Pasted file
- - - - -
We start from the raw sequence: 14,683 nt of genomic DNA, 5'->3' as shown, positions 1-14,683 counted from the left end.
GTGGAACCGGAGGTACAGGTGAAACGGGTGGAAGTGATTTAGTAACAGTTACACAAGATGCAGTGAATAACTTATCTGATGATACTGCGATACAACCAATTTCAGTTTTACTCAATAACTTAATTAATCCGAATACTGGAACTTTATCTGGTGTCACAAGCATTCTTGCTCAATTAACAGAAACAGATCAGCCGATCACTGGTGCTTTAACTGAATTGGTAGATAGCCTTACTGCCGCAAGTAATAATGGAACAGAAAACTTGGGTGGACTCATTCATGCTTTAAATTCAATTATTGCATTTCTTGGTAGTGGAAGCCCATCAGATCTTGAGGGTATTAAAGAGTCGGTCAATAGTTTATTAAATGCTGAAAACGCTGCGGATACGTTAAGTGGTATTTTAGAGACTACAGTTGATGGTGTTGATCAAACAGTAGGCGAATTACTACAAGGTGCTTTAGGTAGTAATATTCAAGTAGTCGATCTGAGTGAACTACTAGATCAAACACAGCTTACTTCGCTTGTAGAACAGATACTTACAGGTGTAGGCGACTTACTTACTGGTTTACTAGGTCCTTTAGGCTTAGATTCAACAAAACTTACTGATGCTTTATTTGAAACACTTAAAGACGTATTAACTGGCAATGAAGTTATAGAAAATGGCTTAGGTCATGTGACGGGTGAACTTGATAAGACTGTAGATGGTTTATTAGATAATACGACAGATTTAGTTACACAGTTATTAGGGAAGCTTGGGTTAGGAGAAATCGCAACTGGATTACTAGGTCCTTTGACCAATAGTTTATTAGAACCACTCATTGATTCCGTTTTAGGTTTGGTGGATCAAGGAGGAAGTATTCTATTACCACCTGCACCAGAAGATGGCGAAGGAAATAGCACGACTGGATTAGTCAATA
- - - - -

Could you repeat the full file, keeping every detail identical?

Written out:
We start from the raw sequence: 14,683 nt of genomic DNA, 5'->3' as shown, positions 1-14,683 counted from the left end.
GTGGAACCGGAGGTACAGGTGAAACGGGTGGAAGTGATTTAGTAACAGTTACACAAGATGCAGTGAATAACTTATCTGATGATACTGCGATACAACCAATTTCAGTTTTACTCAATAACTTAATTAATCCGAATACTGGAACTTTATCTGGTGTCACAAGCATTCTTGCTCAATTAACAGAAACAGATCAGCCGATCACTGGTGCTTTAACTGAATTGGTAGATAGCCTTACTGCCGCAAGTAATAATGGAACAGAAAACTTGGGTGGACTCATTCATGCTTTAAATTCAATTATTGCATTTCTTGGTAGTGGAAGCCCATCAGATCTTGAGGGTATTAAAGAGTCGGTCAATAGTTTATTAAATGCTGAAAACGCTGCGGATACGTTAAGTGGTATTTTAGAGACTACAGTTGATGGTGTTGATCAAACAGTAGGCGAATTACTACAAGGTGCTTTAGGTAGTAATATTCAAGTAGTCGATCTGAGTGAACTACTAGATCAAACACAGCTTACTTCGCTTGTAGAACAGATACTTACAGGTGTAGGCGACTTACTTACTGGTTTACTAGGTCCTTTAGGCTTAGATTCAACAAAACTTACTGATGCTTTATTTGAAACACTTAAAGACGTATTAACTGGCAATGAAGTTATAGAAAATGGCTTAGGTCATGTGACGGGTGAACTTGATAAGACTGTAGATGGTTTATTAGATAATACGACAGATTTAGTTACACAGTTATTAGGGAAGCTTGGGTTAGGAGAAATCGCAACTGGATTACTAGGTCCTTTGACCAATAGTTTATTAGAACCACTCATTGATTCCGTTTTAGGTTTGGTGGATCAAGGAGGAAGTATTCTATTACCACCTGCACCAGAAGATGGCGAAGGAAATAGCACGACTGGATTAGTCAATA